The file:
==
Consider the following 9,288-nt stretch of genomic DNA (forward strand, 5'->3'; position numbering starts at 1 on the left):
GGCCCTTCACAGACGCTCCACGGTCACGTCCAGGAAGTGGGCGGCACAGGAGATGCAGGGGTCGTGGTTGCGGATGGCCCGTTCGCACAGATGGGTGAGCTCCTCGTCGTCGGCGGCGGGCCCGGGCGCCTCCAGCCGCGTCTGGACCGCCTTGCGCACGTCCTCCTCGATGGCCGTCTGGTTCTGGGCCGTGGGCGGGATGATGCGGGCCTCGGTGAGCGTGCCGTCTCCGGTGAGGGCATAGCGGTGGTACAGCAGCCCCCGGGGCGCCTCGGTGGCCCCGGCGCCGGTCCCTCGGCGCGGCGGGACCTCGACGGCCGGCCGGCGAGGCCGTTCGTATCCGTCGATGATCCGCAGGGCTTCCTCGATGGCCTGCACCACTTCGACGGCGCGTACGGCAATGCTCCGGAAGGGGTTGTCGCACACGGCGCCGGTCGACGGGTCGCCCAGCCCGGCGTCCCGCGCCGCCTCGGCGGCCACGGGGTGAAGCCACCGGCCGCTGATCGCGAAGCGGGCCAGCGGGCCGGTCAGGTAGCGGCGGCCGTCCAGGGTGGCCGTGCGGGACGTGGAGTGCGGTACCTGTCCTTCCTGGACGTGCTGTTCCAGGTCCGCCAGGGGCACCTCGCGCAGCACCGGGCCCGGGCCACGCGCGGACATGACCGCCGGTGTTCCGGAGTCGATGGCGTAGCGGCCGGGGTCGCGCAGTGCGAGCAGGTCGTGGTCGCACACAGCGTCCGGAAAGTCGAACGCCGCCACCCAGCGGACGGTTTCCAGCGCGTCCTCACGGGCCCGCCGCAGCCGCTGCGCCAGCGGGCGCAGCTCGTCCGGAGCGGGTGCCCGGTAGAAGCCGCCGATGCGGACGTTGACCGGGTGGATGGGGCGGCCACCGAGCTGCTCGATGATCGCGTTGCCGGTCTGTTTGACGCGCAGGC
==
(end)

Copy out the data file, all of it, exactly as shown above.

Consider the following 9,288-nt stretch of genomic DNA (forward strand, 5'->3'; position numbering starts at 1 on the left):
GGCCCTTCACAGACGCTCCACGGTCACGTCCAGGAAGTGGGCGGCACAGGAGATGCAGGGGTCGTGGTTGCGGATGGCCCGTTCGCACAGATGGGTGAGCTCCTCGTCGTCGGCGGCGGGCCCGGGCGCCTCCAGCCGCGTCTGGACCGCCTTGCGCACGTCCTCCTCGATGGCCGTCTGGTTCTGGGCCGTGGGCGGGATGATGCGGGCCTCGGTGAGCGTGCCGTCTCCGGTGAGGGCATAGCGGTGGTACAGCAGCCCCCGGGGCGCCTCGGTGGCCCCGGCGCCGGTCCCTCGGCGCGGCGGGACCTCGACGGCCGGCCGGCGAGGCCGTTCGTATCCGTCGATGATCCGCAGGGCTTCCTCGATGGCCTGCACCACTTCGACGGCGCGTACGGCAATGCTCCGGAAGGGGTTGTCGCACACGGCGCCGGTCGACGGGTCGCCCAGCCCGGCGTCCCGCGCCGCCTCGGCGGCCACGGGGTGAAGCCACCGGCCGCTGATCGCGAAGCGGGCCAGCGGGCCGGTCAGGTAGCGGCGGCCGTCCAGGGTGGCCGTGCGGGACGTGGAGTGCGGTACCTGTCCTTCCTGGACGTGCTGTTCCAGGTCCGCCAGGGGCACCTCGCGCAGCACCGGGCCCGGGCCACGCGCGGACATGACCGCCGGTGTTCCGGAGTCGATGGCGTAGCGGCCGGGGTCGCGCAGTGCGAGCAGGTCGTGGTCGCACACAGCGTCCGGAAAGTCGAACGCCGCCACCCAGCGGACGGTTTCCAGCGCGTCCTCACGGGCCCGCCGCAGCCGCTGCGCCAGCGGGCGCAGCTCGTCCGGAGCGGGTGCCCGGTAGAAGCCGCCGATGCGGACGTTGACCGGGTGGATGGGGCGGCCACCGAGCTGCTCGATGATCGCGTTGCCGGTCTGTTTGACGCGCAGGC